Suffer the Little Children. Easter March/April
Two weeks previously I had spent 18 hours stationary, in a blizzard, on the M80. It had taken me almost 48 hours to complete an eight hour journey from Scotland, all due to a phenomena dubbed “The Beast from the East”.
Funny really, giving it a name, anthropomorphising the conditions stops us from recognising what it actually is, a vortex caused by rapid warming polar temperatures changing the circulatory nature of the earths air currents, in other words climate change.
The resultant change in the jet stream allows north easterly Siberian air flows to dominate our climate, yup, it was cold.
The lorry parked next to me on the M80
Two weeks later I was heading towards the Cotswolds for the first expedition of the year, a bronze for 14 teams from Kings Worcester. The forecast was dodgy, the Beast from the East 2 was being threatened, a yellow warning for snow was in place but it seemed to be threatening the South East. What to do, cancel and throw the academic calendar for 90odd kids into disarray or take the chance and go for it, cancel ? what does that word mean anyway.
I made my way up towards Broadway, the temperature gauge in the van showing a healthy 2 degrees, that was nothing compared to the outside wind chill which in my estimation was around -7. Snow flurries blew across the road in front of me in side winding motions any desert dwelling snake would have been proud of.
The coach arrived disgorging half of the teams, the other half some 40 odd miles to the south. I had real concerns about the temperatures but they were all smiling, well most of them. The sun came out and provided a small degree of warmth, all relative, we checked kit, repacked rucksacks and off we went, well the teams and the instructors did, I headed back south to start another expedition the next day.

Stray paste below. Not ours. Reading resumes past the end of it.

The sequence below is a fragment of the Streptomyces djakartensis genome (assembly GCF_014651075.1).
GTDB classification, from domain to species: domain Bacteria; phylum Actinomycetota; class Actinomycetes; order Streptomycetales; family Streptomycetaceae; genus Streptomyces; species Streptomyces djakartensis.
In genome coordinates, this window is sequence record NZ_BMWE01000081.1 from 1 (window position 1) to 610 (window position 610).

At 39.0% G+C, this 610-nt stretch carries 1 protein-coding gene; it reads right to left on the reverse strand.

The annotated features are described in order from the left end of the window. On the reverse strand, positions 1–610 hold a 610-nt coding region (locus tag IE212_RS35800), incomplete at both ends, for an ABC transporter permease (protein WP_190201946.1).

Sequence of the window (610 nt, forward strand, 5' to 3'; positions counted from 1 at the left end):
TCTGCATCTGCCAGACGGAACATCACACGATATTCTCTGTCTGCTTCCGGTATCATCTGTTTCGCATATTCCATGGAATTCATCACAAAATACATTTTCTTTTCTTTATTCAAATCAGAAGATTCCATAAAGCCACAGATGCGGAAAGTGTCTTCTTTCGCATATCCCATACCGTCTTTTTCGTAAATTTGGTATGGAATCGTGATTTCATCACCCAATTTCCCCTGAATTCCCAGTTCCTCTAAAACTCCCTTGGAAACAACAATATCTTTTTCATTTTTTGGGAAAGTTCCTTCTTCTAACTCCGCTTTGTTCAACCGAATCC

The scene at Cranham before everyone got up.
I lay in my bed that night worrying, I got up at 0100 and looked out the window, it was snowing heavily, I went back to bed but did not really sleep. At 0530 my phone started ringing, I was advised the campsite was under 4 inches of snow, ah well at least we tried. Chris, Choire and Rob went into full evacuation mode, I phoned the school due to start that day and binned the trip, the first expedition I have ever cancelled in my career.
In the Cotswolds a sense of carnival took place, the north side were evacuated by minibus to a point where the coach could pick the kids up, in the south the teams had to walk some 5 or 6 K to the Gloucester south bound services on the M5 to be picked up.
The evacuation commences
We had prepared for low temperatures by bringing extra blankets, extra sleeping bags and I did not hear one report of any of the kids being cold, I think the snow had insulated the tents and provided a degree of comfort we had just not anticipated.
However bragging rights firmly established, camping out overnight in a blizzard, we managed to do the bare minimum to ensure these guys were able to proceed to their assessed expedition in the summer.
In the Black Mountains
Roll forward two weeks, five expeditions, two silvers in the New Forest and three golds in the Brecons taking place over the bank holiday weekend. Beast from the East No 3 threatening, yellow warning for snow and rain in place. Lets cut a long story short, the New Forest expeditions gave conditions that were simply dreadful, it rained for all three days of each expedition. The campsites were underwater, the paths were now rivers and the whole process became a matter of basic survival, things were no better in the Brecons, the wind chill on the tops was again well below freezing, what fell as rain at low level was snow above 300/400m and the campsites turned into quagmires with the passage of many booted feet.
New Forest or is it Lake.
Most of the schools and other providers cancelled their expeditions we elected to continue and facilitated the practice and assessed expeditions. I am not sure that it was either enjoyable for the participants or the instructors, it was a trial but there its absolutely no doubt in my mind that these guys are all absolutely prepared for their assessed expeditions in hopefully more clement times of the year no matter what the conditions throw at them.
If they do not actually appreciate what they have achieved let me be clear, I would not have done that unless I had no choice, they did and that is what sets these guys apart.
Well done to you all from us, you have what it takes.